Vacuum Cleaner Invention


McGaffney

In 1866, Ives W. McGaffney created the first vacuum cleaner invention. It used a hand crank with bellows to create a vacuum in a tube.

A vacuum works by creating a difference of air pressure.

Air is removed from a tube and atmospheric pressure pushes air and debris on a surface up into the tube.

Manual Models

There were several non-electric vacuum cleaners invented in England, France, and the United States.

Most of these inventions required two people to operate them. One person would pump while the other vacuumed.

Besides hand-cranking, there were also foot-operated models available, There was even a Swiss vacuum cleaner invention that used a rocking chair for pumping.

The problem with many of these vacuums was that they didn't capture the dirt and dust. They only redistributed it by blowing it out a hose elsewhere.

Hubert C. Booth

The first powered vacuum cleaner invention that actually captured debris was invented in 1901 by Hubert Cecil Booth.

While on a train ride, after observing a vacuum redistributing dust from chairs, Booth got the idea that a vacuum should capture dust.

He tested his idea by putting a handkerchief across his mouth and sucking as much dust as possible into the handkerchief. Gotta love those moments of inspiration.

Booth began immediately working on his new idea. He designed and patented a vacuum cleaner powered by an oil engine. It was a huge machine, appropriately called the "Puffing Billy," and it captured dirt inside a filter.

Marketing Concept

The Puffing Billy was too large, noisy, and cumbersome to put into a home or factory so Booth decided to market a service instead.

He invented the first carpet cleaning business.

His machine was mounted onto a horse-drawn carriage and he went door-to-door offering to vacuum dirt from homes.

Booth extended long hoses into homes through the windows. He used transparent hoses so customers could see the dirt leaving their house, and he dressed his staff in professional cleaning uniforms.

The business was so successful, and was such a novelty, that it became an event to have your home vacuumed. Customers held tea parties where invited guests would be entertained by watching Puffing Billy suck dirt through it's transparent hoses.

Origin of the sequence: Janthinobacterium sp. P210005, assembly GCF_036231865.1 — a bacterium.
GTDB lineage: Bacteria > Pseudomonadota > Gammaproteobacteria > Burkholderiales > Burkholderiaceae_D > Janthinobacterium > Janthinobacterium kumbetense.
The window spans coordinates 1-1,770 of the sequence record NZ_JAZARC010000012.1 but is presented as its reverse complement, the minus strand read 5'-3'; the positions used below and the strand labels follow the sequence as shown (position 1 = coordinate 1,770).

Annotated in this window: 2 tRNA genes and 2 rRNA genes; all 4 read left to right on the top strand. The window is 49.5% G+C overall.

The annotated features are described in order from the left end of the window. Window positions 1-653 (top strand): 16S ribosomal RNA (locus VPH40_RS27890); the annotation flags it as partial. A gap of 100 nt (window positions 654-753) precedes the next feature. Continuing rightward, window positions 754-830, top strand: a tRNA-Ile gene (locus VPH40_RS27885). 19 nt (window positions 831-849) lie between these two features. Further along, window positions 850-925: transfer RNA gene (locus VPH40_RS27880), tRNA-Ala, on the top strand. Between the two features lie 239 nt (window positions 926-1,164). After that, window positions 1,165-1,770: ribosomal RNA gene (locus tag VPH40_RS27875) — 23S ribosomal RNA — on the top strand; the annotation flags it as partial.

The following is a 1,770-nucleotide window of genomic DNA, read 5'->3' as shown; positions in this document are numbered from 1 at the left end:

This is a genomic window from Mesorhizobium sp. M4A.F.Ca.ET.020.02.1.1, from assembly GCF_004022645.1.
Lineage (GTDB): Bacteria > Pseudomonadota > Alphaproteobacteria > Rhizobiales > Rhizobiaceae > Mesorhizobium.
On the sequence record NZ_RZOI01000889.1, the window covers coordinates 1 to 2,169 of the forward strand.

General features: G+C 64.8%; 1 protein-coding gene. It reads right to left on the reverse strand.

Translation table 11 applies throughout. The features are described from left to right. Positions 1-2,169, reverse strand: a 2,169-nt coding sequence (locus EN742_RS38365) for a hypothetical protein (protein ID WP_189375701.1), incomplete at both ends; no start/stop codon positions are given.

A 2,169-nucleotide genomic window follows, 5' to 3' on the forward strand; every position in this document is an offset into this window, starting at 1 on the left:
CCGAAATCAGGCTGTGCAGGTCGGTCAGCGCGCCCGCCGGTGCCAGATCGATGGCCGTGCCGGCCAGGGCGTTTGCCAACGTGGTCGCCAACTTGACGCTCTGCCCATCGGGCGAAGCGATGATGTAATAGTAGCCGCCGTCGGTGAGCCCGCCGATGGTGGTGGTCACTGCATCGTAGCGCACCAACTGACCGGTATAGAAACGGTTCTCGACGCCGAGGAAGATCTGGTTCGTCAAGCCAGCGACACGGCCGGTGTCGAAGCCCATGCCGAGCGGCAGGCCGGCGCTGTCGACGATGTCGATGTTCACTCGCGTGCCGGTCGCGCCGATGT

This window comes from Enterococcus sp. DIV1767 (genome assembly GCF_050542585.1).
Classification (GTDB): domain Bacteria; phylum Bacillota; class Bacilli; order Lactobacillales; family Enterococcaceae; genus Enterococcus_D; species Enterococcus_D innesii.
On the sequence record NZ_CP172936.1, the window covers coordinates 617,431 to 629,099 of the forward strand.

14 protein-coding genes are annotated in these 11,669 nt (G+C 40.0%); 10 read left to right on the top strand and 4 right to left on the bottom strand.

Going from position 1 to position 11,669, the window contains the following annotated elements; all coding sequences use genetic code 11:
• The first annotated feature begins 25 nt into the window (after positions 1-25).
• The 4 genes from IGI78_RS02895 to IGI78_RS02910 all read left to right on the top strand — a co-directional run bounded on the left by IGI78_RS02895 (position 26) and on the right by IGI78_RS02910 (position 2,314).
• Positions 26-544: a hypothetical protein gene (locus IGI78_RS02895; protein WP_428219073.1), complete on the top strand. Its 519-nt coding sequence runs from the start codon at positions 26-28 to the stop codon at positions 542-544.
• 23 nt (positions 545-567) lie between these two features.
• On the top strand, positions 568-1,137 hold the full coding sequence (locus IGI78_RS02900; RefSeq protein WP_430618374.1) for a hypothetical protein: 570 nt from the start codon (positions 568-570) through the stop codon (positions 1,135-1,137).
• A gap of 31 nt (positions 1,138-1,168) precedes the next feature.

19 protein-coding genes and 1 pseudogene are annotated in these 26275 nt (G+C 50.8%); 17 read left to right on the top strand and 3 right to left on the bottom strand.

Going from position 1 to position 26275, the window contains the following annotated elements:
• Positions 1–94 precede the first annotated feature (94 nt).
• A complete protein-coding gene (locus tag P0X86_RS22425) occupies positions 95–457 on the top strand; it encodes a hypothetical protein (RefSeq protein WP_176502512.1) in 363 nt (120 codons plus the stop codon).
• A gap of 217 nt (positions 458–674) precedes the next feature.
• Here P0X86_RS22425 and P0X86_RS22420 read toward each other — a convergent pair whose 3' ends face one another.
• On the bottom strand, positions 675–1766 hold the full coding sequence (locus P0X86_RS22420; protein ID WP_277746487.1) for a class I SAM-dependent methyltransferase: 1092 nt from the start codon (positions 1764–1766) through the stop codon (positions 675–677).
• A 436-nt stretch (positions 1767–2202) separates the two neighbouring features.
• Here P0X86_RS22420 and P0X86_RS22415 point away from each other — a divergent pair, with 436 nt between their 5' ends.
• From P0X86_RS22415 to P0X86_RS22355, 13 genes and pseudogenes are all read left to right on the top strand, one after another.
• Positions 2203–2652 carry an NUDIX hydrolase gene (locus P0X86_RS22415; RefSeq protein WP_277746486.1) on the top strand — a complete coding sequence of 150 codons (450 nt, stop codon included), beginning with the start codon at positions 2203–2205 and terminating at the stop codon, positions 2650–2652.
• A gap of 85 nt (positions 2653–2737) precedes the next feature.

Booth received a lot of publicity when he used his machine to clean the carpets at Westminster Abbey in preparation for King Edward VII's coronation. He received even more publicity when he vacuumed the Royal Mint.

After leaving the Mint, the police stopped Booth and confiscated his filter bag. Apparently, he had mistakenly sucked up a small fortune in gold dust from the vaults.

Booth continued to expand his carpet cleaning empire. He converted the Puffing Billy from an oil engine to an electric motor and also designed and sold industrial vacuums to factories.

W. H. Hoover

Hoover is a household name for vacuum cleaners. As a matter of fact, in Britain, the generic term for a vacuum cleaner is a “hoover”.

Hoover was a businessman that was looking to diversify his business interests.

His company, "Hoover Harness and Leather Goods", supplied the horse trade and it was being adversely affected by the invention of the automobile.

Hoover purchased the rights to a vacuum cleaner invention that used rotating brushes, which was created by James Spangler of Canton, Ohio. Hoover began marketing the invention in 1908 as "The Electric Suction Sweeper Company", which became The Hoover Company.

New Vacuums

As technology advances, inventors continue to improve the vacuum. There are now vacuums that do not use bags or filters to capture debris, and some that operate as robots.

Following in the footsteps of Hubert Cecil Booth, entrepreneurs are also finding new ways to market the next best vacuum cleaner invention.




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